Life as Art
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Life as Art

Life and Death 4

Descent from the Magic Mountain.

Image by Stefan Keller from Pixabay

We were discussing Thomas Mann’s The Magic Mountain.

The Quest

The transcendence of both Enlightenment humanism and Hegelian onto-theology is authority over experience.

It is an authority that cuts us off from life, separates us from life, and therefore leads only to death. But insofar as death is part of life, we must navigate and reveal these tendencies pulling us away from life, at all times wary of not falling into them.

The quest is to create a balance between passion and reason that affirms life; reason with its origins in passion and desire that overflows.

Apollo and Dionysus

In terms of Apollo and Dionysus, the classic and romantic, the word and music, Goethe and Wagner, Apollo has his source in Dionysus.

Apollo is the child floating in a raging Dionysian sea. But if Apollo cuts himself off from Dionysus, refuses to recognize that passion is the source of reason, irrationality is the source of rationality, the inorganic is the source of the organic, death is the source of life, then Apollo becomes death separated from life.

Apollo cut off from Dionysus can only regain life by healing.

Apollo must go through sickness to find health; must face a death of shattered beliefs in order to regain freedom.

Passion and Reason

All of life, which includes death, must be embraced in order to affirm life; not the love of death that leads to irrationality, not the love of reason cut off from life. But acceptance of life as aesthetic experience, and awareness of the risk of the romantic transmuting into terror, and reason transmuting into conformity.

For there to be a balance between passion and reason, we must remain aware of reason having its origins in passion.

Life is the passion of creativity, absorbed in the sensible; it is love overflowing. Death is the irrationality of destruction and terror; it is love repressed, authority over experience.

For us to experience true freedom, to truly be alive, love must rule, the love of homo natura, man in nature, immanent and in a field of pure creativity.

Life and Death

Life floats on a sea of death, just as ordered experience floats on a sea of delirium.

To overcome authoritarian duality and transcendence, to experience immanence, to find self-realization, fulfillment, we must carve our own path and steer clear of the extremities and deformations of thought transmuted.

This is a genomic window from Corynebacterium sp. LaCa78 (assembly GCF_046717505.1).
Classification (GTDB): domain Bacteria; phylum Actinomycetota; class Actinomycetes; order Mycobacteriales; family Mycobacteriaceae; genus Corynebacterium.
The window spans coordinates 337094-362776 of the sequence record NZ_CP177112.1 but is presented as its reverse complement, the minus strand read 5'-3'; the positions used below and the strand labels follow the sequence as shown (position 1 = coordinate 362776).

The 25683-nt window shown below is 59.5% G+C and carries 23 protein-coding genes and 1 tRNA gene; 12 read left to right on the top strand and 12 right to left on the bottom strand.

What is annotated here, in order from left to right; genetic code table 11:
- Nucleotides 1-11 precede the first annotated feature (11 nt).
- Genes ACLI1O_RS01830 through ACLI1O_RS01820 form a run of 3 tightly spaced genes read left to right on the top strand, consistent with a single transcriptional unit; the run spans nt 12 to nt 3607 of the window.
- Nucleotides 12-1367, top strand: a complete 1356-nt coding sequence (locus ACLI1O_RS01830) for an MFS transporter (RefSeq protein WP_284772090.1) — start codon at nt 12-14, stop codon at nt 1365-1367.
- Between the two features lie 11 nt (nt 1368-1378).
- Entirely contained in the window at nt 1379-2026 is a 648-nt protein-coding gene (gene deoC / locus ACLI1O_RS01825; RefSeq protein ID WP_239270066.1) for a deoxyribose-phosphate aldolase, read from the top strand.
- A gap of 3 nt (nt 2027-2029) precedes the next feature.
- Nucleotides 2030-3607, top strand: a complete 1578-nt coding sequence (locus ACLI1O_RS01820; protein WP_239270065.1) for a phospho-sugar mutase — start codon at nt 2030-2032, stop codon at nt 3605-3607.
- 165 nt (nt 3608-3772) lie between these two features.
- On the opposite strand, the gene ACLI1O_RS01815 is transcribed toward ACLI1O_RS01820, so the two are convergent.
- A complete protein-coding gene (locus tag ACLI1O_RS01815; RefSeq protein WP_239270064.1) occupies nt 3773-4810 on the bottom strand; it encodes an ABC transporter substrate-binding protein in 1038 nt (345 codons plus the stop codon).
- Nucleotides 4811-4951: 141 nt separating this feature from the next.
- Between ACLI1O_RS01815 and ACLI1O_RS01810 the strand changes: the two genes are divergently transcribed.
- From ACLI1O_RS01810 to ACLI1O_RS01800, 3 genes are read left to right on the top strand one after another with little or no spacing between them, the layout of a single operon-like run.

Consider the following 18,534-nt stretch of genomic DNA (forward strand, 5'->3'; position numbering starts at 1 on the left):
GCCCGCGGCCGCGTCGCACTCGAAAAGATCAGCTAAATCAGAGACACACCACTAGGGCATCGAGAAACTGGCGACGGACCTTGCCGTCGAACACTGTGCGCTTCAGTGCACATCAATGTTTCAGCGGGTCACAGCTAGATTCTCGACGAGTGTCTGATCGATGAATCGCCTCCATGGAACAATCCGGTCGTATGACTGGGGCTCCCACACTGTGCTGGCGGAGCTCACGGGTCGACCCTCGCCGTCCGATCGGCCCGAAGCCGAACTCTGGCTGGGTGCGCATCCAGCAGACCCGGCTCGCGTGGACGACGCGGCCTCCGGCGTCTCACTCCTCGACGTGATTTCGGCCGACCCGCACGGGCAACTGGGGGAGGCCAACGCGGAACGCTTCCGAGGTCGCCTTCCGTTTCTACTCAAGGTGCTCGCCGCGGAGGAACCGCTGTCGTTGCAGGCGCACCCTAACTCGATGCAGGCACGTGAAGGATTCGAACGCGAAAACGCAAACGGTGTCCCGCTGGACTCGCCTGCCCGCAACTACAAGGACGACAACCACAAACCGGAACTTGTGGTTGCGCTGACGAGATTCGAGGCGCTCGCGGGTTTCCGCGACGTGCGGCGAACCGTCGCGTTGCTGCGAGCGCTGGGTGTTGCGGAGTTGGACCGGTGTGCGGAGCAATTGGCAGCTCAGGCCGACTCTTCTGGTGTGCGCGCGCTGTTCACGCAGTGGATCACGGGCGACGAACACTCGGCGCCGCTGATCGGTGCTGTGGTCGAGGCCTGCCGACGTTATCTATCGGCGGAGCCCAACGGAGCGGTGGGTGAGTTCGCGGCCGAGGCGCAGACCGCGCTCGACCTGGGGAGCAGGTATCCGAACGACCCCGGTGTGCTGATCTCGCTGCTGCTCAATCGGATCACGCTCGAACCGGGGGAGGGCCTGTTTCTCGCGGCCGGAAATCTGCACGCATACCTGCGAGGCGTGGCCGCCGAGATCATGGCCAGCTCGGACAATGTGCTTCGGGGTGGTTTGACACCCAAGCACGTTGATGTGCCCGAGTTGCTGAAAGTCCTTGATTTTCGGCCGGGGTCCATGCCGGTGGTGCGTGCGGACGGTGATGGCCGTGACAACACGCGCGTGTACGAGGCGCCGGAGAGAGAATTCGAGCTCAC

Castorp rejects both the homo humanus of Settembrini and the homo dei of Naphta; both lead away from reality. Standing in the center of the world chart, he declares:

There is both rhyme and reason in what I say, I have made a dream poem of humanity. I will cling to it. I will be good. I will let death have no mastery over my thoughts. For therein lies goodness and love of humankind, and in nothing else. Death is a great power. One takes off one’s hat before him, and goes weavingly on tiptoe. He wears the stately ruff of the departed and we do him honour in solemn black. Reason stands simple before him, for reason is only virtue, while death is release, immensity, abandon, desire. Desire, says my dream. Lust, not love. Death and love — ­no, I cannot make a poem of them, they don’t go together. Love stands opposed to death. It is love, not reason, that is stronger than death. Only love, not reason, gives sweet thoughts. And from love and sweetness alone can form come: form and civilization, friendly, enlightened, beautiful human intercourse — ­always in silent recognition of the bloodsacrifice. Ah, yes, it is well and truly dreamed. I have taken stock. I will remember. I will keep faith with death in my heart, yet well remember that faith with death and the dead is evil, is hostile to humankind, so soon as we give it power over thought and action. For the sake of goodness and love, man shall let death have no sovereignty over his thoughts. — ­ And with this — ­I awake. For I have dreamed it out to the end, I have come to my goal. (The Magic Mountain)

Love is Stronger than Death

Only love is stronger than death. What does this mean? How might we elaborate further?

Castorp embodies life as experiment. Life as experimental has its source in the sensual, but does not deny mind, nor endorse terror.

Death is repressed love, condemned to the netherworld, passion silenced by reason. Love is acceptance of passion and reason in check, passion as the fire of reason.

The dream poem of humanity, love is stronger than death, is an embracing of the flow of life becoming, and the dissolution of static duality.

Castorp adopts a Nietzschean perspective, standing between passion and reason, harnessing both in aid of the creation of the new. Not unbridled romanticism: the will to power is not the passion of destruction and death. It is to cultivate the desire to create life overflowing, and reason based in desire.

Sickness of Thought

At the time The Magic Mountain was written the world was sick; its ailment the failure to embrace love as the master over passion and reason, immanence over transcendence.

The world today is still in need of healing. We still suffer from the disease that creates a duality of beliefs and ideas. Reason unbounded destroys life, just as the mutation of passion, passion repressed, creates terror.

Only by embracing and affirming life, allowing one to overflow with a desire to love life, can we ever hope to survive.

I hope you enjoyed this article. Thanks for reading!


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Excerpt from my forthcoming book, Becoming: A Life of Pure Difference (Gilles Deleuze and the Philosophy of the New) Copyright © 2021 by Tomas Byrne. Learn more here.



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